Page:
So, I was asked very often “What is your religion?” or “What is your faith?” As you can understand now, my answer cannot be simple. I think I am both Christian and Buddhist. So, my answers are: I have more than one religion and I am accepting more than one faith. 1)My family’s faith (Catholic) 2) The faith of “New Buddhist Organization”, which my first partner in Japan believes. 3) The faith of “Traditional Buddhism” which my professor and mentor, Professor M.K. come from. 4) My wife’s faith. All the above are important part of my present spirituality because I understand and accept all their faith and values fully.   


For example, I’m ok with both the Catholic Rosary or Buddhist chanting which way I prayed in morning and evening with the people I knew. I experienced many times that I got feel better after both of these types of the worship. It is possible to rediscover same type of “vitality” many times even when we socialize with different communities. At the same time, I have no intention to mix them up. I speak Italian when speaking to Italians. I speak Japanese when speaking to Japanese people. I think with Italian culture when I am in Italy, and I think with Japanese culture when I’m in Japan.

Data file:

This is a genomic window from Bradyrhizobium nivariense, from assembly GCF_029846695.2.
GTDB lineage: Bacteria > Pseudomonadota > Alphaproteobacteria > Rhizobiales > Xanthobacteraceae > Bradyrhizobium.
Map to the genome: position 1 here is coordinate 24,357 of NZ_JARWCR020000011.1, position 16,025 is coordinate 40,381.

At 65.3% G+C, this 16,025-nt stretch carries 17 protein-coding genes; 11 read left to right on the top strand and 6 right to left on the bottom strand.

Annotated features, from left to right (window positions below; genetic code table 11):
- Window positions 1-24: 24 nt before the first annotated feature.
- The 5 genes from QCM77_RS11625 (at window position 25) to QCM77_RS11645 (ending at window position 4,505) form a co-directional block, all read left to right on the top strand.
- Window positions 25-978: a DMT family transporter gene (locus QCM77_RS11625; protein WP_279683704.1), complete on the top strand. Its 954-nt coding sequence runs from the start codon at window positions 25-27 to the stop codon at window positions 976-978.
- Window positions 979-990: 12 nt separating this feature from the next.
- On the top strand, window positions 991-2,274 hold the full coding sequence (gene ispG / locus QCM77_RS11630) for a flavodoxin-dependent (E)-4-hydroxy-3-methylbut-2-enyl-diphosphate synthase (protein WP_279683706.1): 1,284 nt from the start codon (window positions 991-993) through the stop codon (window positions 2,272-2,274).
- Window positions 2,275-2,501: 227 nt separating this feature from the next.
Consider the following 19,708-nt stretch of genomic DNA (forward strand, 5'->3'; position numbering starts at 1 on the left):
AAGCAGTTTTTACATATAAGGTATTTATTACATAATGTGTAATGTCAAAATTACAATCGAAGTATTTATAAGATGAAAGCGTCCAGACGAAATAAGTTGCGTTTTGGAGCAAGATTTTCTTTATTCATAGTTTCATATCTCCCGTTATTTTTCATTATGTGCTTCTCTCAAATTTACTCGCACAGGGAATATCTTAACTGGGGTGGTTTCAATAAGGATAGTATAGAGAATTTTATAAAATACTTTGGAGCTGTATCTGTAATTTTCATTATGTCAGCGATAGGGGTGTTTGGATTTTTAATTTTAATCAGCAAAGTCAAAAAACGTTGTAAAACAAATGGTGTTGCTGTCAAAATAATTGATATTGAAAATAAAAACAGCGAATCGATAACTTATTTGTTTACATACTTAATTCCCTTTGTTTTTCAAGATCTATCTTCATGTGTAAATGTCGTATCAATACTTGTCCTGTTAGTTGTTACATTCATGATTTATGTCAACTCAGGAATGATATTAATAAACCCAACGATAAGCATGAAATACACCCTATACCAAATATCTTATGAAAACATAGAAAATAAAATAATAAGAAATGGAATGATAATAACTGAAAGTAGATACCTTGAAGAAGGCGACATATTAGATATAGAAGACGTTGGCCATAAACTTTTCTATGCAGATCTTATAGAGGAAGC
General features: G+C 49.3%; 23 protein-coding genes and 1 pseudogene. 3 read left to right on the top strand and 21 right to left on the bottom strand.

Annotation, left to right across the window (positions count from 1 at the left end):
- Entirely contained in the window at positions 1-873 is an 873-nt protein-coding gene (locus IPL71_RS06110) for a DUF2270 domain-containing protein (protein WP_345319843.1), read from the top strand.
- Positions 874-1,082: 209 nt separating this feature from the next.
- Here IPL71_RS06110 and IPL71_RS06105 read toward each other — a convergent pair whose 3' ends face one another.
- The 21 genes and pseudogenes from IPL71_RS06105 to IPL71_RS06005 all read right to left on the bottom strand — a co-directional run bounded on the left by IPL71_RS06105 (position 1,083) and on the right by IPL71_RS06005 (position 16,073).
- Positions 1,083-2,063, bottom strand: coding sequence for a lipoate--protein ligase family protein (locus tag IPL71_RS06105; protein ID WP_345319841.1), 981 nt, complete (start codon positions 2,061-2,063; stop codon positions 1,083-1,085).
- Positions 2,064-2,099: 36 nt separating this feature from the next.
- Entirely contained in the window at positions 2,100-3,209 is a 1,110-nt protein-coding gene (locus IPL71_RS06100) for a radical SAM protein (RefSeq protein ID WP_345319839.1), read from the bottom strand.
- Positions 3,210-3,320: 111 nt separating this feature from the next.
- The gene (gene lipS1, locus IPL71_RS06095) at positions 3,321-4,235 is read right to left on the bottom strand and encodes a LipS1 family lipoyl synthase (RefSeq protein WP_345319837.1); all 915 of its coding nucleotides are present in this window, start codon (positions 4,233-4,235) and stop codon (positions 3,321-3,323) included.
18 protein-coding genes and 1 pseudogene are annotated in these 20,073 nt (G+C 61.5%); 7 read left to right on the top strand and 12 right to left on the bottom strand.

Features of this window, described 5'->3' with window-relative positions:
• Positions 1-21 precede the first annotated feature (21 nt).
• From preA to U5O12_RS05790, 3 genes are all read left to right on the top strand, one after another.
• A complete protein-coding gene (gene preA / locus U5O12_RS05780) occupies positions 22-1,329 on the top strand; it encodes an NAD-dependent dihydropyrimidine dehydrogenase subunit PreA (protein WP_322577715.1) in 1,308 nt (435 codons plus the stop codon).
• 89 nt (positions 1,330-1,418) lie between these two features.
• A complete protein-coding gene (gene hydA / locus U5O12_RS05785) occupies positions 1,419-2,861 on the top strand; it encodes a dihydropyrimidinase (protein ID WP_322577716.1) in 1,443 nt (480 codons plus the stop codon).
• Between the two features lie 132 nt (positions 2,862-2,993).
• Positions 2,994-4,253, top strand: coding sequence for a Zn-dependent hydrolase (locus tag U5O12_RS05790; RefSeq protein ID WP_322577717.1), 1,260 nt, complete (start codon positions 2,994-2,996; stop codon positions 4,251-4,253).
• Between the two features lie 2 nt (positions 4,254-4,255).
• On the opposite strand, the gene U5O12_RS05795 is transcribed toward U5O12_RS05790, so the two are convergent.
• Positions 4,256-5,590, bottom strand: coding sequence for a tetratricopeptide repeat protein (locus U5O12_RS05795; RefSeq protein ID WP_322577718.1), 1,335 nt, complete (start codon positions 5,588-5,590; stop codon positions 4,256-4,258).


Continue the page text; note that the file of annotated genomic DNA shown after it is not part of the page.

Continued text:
When I speak to Christians, I think with Christian “language”. And when I speak to Buddhists, I think with Buddhist’s “language”. I can encourage Christians using Christian “language” and encourage Buddhists using Buddhist “language”. I often talk about points in common or similarities between Buddhism and Christianity. I also can advise Christians about the Buddhism viewpoints or advise Buddhists about Christian viewpoints. It is the same with people who get married with a person from a different religion, the multicultural identity of their children or the so-called “half” (people of mixed parentage, half Japanese and half foreigner, actually “double”, because they have more than one mother language, more than one culture and in some cases more than one spirituality).      


I sometimes answer that “When I accepted also a different faith, I transcended and jumped out settings like “my faith is only this one and not that one”. I have to say that the questions “What is your religion?” or “What is your faith?” cannot lead people to properly understand person like me.